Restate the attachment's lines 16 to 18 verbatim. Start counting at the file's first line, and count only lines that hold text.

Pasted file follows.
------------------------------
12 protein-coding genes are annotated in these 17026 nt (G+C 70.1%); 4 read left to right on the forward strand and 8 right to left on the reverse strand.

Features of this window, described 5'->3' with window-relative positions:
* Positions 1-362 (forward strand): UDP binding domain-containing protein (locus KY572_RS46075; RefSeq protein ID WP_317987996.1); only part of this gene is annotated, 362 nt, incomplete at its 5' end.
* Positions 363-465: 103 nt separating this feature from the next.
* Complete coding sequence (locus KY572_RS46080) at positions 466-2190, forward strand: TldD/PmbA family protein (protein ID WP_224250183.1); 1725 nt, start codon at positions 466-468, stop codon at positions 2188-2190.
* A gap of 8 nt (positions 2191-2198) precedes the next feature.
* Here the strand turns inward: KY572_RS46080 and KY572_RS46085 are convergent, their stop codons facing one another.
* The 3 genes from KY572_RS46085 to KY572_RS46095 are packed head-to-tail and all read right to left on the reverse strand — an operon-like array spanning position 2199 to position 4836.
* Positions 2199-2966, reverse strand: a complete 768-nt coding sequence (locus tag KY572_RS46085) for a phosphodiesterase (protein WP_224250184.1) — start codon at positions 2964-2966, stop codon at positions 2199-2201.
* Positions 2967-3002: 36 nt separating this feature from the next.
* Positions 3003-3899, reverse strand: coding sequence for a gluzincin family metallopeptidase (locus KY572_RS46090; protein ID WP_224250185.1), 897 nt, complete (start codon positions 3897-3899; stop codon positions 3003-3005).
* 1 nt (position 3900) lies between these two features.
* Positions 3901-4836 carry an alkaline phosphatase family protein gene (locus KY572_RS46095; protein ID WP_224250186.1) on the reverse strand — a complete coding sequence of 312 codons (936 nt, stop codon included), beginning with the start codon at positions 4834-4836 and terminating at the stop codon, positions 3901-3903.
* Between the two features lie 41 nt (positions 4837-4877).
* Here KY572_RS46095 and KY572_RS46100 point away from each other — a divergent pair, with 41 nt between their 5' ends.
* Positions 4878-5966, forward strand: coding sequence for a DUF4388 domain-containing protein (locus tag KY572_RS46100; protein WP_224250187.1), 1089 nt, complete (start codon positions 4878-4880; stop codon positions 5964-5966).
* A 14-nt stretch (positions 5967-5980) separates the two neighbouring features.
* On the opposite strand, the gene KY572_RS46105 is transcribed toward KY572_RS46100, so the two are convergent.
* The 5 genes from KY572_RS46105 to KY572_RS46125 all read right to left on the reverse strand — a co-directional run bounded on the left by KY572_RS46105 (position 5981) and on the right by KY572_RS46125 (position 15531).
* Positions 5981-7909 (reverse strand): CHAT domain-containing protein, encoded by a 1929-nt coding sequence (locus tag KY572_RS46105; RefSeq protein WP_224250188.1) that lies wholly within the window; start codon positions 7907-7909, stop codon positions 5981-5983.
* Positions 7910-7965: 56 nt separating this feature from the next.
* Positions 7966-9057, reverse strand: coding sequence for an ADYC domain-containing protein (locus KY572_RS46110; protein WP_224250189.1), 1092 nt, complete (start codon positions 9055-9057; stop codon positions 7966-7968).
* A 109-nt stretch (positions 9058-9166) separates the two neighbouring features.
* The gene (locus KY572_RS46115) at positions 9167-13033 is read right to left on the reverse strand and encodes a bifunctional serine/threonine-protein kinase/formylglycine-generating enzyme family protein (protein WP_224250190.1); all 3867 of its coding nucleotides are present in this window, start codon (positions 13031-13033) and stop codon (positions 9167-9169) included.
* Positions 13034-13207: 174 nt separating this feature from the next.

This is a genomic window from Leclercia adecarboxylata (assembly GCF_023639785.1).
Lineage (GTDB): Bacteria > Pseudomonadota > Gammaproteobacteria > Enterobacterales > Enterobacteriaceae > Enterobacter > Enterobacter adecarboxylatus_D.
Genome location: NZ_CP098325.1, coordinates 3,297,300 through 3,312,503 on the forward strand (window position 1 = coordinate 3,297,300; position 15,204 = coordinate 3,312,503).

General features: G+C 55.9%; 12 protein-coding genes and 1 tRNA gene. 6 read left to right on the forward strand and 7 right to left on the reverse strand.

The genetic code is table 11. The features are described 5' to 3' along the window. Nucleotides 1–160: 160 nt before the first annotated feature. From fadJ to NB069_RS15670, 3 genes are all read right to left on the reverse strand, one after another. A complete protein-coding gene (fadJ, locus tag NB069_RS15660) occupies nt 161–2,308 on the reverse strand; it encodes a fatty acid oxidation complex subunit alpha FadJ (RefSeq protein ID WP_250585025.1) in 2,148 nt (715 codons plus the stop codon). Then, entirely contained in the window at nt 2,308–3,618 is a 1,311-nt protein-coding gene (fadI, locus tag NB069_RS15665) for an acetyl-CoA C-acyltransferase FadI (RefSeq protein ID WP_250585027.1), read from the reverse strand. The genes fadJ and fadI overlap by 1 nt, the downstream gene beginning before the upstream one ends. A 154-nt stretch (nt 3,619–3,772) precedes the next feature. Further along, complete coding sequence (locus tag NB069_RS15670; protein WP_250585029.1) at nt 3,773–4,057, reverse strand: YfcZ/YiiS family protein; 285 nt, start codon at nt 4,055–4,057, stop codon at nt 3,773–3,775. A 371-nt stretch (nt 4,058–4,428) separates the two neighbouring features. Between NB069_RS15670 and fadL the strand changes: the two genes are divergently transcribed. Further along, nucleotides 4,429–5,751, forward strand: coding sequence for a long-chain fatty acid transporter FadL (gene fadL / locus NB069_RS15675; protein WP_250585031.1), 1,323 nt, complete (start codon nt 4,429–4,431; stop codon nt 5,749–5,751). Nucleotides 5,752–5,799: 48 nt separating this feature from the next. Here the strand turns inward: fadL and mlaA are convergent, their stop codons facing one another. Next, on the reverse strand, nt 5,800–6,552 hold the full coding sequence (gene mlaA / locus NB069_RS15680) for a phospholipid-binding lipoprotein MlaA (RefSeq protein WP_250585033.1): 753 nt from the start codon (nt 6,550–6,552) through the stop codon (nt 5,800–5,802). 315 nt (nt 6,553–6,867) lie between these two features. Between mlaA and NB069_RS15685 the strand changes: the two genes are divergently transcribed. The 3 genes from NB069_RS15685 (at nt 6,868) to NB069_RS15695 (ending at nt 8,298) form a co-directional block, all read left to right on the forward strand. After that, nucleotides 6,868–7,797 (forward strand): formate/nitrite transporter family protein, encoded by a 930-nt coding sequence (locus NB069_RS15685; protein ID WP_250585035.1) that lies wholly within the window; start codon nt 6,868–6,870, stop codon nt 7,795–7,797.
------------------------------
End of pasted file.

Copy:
* Positions 4878-5966, forward strand: coding sequence for a DUF4388 domain-containing protein (locus tag KY572_RS46100; protein WP_224250187.1), 1089 nt, complete (start codon positions 4878-4880; stop codon positions 5964-5966).
* A 14-nt stretch (positions 5967-5980) separates the two neighbouring features.
* On the opposite strand, the gene KY572_RS46105 is transcribed toward KY572_RS46100, so the two are convergent.